Patellar tendonitis, also called “jumper’s knee”, is an inflammation of the patellar tendon, a cord-like structure that connects the patella (kneecap) to the tibia (shinbone). Tendonitis causes pain due to inflammation, swelling, and minor tears in the tendon. In some cases, a loss of mobility of the joint will occur due to excessive inflammation.
What causes Patellar Tendonitis?
Patellar tendonitis is often caused by repetitive overuse of the knee that causes irritation and inflammation of the patellar tendon and is most common in athletes that engage in sports involving a great deal of jumping or changing direction rapidly, such as in basketball, volleyball, or soccer. Repeated jumping or an increase in intensity, duration or frequency of activity can stress the tendon. The condition, however, is not solely an overuse injury and can also be seen in individuals that have a muscular imbalance in their legs, a raised knee cap, tight leg muscles, or a difference in the alignment of bones in the leg, all of which can place stress on the patellar tendon. Patellar tendonitis can also be caused by a direct trauma to the joint, can occur in conjunction with other conditions and injuries, or can be caused by some medical conditions (such as rheumatoid arthritis and gout).
What are the symptoms of Patellar Tendonitis?
The primary symptom of patellar tendonitis is a sharp pain that is felt in the front of the knee below the kneecap during physical activity (especially jumping) followed by a dull ache when the activity is completed. When the condition first develops, the pain may only be felt when activity first begins or just ends or when the level of intensity of a workout is increased. Eventually the pain will remain throughout all physical activity and a constant ache may always be felt even when at rest. In addition to pain, there may also be swelling, tenderness and inflammation near the kneecap. In some cases, the inflammation and pain can cause partial or full immobility of the joint or make it extremely painful to move the knee.
How is Patellar Tendonitis diagnosed?
Dr. Yakov Simkhayev will take a complete medical history and will perform a physical exam. Questions will be asked about when the symptoms started, what increases or decreases pain and swelling, and what types of activities you regularly engage in that may stress the injured area. A physical exam will include testing the area for pain, swelling, inflammation, tenderness, redness and warmth. The degree of pain will be assessed when certain movements are performed and range of motion will also be determined. In some cases, x-rays may be used to see if there is another injury, such as a fracture or bone spur, causing swelling and pain. An MRI, ultrasound or CT scan can provide more information regarding the soft tissues, including the extent and location of the damage to the tendon.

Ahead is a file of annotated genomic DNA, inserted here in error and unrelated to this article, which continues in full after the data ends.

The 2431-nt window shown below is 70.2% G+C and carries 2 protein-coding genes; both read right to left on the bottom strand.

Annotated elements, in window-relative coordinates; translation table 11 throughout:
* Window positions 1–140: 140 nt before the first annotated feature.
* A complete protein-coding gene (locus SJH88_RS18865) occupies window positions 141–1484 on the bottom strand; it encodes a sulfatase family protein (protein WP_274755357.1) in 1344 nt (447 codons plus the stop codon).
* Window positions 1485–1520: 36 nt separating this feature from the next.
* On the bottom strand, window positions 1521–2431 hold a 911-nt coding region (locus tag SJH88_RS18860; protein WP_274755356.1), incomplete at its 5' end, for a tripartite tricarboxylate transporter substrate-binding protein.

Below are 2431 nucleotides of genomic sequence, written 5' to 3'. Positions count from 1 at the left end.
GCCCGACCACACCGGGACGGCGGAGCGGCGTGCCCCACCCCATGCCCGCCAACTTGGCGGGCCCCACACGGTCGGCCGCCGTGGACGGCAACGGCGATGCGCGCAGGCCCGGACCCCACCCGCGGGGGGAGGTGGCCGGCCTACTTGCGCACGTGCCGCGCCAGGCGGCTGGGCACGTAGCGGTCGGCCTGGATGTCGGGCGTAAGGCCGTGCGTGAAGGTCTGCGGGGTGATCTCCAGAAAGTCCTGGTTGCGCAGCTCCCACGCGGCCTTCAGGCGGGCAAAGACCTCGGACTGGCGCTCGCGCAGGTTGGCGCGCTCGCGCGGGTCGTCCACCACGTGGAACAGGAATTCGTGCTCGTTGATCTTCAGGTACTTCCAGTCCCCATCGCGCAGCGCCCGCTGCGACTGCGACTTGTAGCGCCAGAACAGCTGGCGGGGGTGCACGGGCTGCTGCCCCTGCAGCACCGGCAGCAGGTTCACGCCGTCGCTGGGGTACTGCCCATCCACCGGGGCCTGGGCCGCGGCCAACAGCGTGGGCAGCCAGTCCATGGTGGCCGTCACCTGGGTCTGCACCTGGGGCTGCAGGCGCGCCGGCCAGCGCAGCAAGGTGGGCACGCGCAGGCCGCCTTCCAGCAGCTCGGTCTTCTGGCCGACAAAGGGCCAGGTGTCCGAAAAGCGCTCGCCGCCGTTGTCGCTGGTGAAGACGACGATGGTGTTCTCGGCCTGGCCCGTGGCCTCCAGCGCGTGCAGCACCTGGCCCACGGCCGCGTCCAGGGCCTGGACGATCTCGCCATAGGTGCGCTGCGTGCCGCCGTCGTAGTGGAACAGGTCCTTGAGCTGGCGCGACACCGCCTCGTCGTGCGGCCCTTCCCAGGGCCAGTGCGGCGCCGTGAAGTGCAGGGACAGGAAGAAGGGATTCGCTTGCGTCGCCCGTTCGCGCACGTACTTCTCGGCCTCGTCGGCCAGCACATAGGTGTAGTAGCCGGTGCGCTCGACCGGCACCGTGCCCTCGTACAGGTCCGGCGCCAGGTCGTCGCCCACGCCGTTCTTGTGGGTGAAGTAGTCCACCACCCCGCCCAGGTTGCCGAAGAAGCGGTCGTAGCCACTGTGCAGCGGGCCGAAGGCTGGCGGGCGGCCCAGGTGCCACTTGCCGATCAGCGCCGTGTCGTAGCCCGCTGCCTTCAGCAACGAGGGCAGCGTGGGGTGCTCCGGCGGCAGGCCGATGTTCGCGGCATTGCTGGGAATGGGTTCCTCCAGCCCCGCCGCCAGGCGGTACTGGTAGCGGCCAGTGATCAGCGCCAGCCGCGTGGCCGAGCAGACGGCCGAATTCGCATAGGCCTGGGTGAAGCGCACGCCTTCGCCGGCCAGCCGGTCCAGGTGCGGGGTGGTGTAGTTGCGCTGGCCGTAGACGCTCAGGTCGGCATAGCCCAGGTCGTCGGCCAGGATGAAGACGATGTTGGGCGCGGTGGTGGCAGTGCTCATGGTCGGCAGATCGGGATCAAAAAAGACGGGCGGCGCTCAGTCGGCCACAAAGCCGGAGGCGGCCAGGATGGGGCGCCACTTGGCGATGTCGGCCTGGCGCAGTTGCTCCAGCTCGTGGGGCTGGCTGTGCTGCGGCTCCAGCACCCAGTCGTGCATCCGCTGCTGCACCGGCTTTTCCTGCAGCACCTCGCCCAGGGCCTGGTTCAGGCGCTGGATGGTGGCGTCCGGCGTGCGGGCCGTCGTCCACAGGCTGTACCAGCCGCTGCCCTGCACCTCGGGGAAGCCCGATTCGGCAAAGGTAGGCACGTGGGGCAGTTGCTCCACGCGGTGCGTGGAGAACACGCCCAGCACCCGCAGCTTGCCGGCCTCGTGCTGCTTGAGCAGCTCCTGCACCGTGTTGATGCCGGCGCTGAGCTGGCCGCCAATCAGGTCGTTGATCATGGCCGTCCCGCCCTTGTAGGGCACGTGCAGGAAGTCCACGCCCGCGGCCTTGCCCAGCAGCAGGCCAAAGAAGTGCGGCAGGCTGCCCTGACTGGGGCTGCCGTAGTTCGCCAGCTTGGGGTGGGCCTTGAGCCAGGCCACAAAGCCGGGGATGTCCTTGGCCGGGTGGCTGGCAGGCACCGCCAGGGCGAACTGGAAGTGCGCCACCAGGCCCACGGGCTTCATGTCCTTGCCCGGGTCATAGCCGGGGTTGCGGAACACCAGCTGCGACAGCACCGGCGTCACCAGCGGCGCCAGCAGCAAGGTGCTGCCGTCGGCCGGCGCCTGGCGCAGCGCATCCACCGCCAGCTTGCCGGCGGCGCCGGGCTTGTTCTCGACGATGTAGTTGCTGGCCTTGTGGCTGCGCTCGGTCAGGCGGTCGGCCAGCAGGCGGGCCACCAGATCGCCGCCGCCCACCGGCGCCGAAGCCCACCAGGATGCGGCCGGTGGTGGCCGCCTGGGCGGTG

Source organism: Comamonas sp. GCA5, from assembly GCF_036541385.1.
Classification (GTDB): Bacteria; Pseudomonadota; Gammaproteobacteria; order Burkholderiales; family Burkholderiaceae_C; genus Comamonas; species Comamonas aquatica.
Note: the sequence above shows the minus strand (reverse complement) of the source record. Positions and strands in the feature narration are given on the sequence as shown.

When should I seek care for Patellar Tendonitis?
If you experience pain, tenderness or swelling in the knee joint that does not go away with a short period of rest, avoidance of activities that exacerbate pain, application of ice and over the counter anti-inflammatory medication, you should seek medical advice. If the symptoms are caused by a direct trauma to the area, the pain is severe or increases suddenly, or if there is redness and warmth accompanying the swelling, you should seek prompt medical attention.
What will the treatment for Patellar Tendonitis consist of?
Treatment for patellar tendonitis is focused on diminishing pain and inflammation and reducing strain on the tendon, and is generally a long-term process. Initial treatment typically includes rest and avoidance of activities that exacerbate symptoms, application of ice, and nonsteroidal anti-inflammatory medications. Physical therapy at Determination Physical Therapy is recommended and includes stretching and strengthening exercises for the patellar tendon and the muscles surrounding the tendon. Strengthening and stretching other muscles in the leg, especially in the quadriceps, can also help reduce stress on the tendon and are recommended. In some cases, corticosteroid injections will help to ease inflammation and pain so that strengthening exercises can be performed. Iontophoresis (a topical corticosteroid medication using an electrical charge to deliver the medication through the skin) and massage can also help healing. Surgery is rarely indicated for the treatment of patellar tendonitis, but may be a last resort option.
Which muscle groups/joints are commonly affected by Patellar Tendonitis?
Patellar tendonitis occurs in the knee joint when stress is placed on the patellar tendon. The pain is most noticeable in the front of the knee, below the kneecap.
What type of results should I expect from the treatment of Patellar Tendonitis?
Conservative treatments will typically be effective in eliminating or reducing the inflammation, irritation, and pain caused by patellar tendonitis, but treatment may take weeks or months to be effective. The severity of the condition, how long it was going on before treatment began, and whether or not activities that exacerbate symptoms have been eliminated or modified, will determine how long it will take for a full recovery to be achieved and whether the condition will return. If repetitive activities and movements that caused the initial condition are not modified and surrounding muscles are not strengthened, there is a high likelihood of re-injury.